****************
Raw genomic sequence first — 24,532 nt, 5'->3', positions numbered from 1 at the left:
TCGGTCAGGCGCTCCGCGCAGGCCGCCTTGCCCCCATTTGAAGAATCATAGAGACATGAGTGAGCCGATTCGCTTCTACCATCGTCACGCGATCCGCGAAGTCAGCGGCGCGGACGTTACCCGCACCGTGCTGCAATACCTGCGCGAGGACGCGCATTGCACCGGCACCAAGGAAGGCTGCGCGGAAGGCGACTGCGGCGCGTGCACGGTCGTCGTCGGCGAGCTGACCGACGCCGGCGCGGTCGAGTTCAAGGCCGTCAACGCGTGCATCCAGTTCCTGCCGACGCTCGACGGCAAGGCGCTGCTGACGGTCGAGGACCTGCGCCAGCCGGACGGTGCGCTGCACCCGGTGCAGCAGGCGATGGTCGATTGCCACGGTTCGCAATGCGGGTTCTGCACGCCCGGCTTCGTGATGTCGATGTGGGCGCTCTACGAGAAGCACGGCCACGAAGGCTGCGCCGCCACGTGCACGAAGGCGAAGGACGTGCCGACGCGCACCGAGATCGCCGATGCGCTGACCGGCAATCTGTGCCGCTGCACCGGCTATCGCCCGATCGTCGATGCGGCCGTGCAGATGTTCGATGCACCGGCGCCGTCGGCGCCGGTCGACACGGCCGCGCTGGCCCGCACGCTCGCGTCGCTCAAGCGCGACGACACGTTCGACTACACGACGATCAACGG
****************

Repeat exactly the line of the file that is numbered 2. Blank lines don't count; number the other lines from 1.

TCGGTCAGGCGCTCCGCGCAGGCCGCCTTGCCCCCATTTGAAGAATCATAGAGACATGAGTGAGCCGATTCGCTTCTACCATCGTCACGCGATCCGCGAAGTCAGCGGCGCGGACGTTACCCGCACCGTGCTGCAATACCTGCGCGAGGACGCGCATTGCACCGGCACCAAGGAAGGCTGCGCGGAAGGCGACTGCGGCGCGTGCACGGTCGTCGTCGGCGAGCTGACCGACGCCGGCGCGGTCGAGTTCAAGGCCGTCAACGCGTGCATCCAGTTCCTGCCGACGCTCGACGGCAAGGCGCTGCTGACGGTCGAGGACCTGCGCCAGCCGGACGGTGCGCTGCACCCGGTGCAGCAGGCGATGGTCGATTGCCACGGTTCGCAATGCGGGTTCTGCACGCCCGGCTTCGTGATGTCGATGTGGGCGCTCTACGAGAAGCACGGCCACGAAGGCTGCGCCGCCACGTGCACGAAGGCGAAGGACGTGCCGACGCGCACCGAGATCGCCGATGCGCTGACCGGCAATCTGTGCCGCTGCACCGGCTATCGCCCGATCGTCGATGCGGCCGTGCAGATGTTCGATGCACCGGCGCCGTCGGCGCCGGTCGACACGGCCGCGCTGGCCCGCACGCTCGCGTCGCTCAAGCGCGACGACACGTTCGACTACACGACGATCAACGG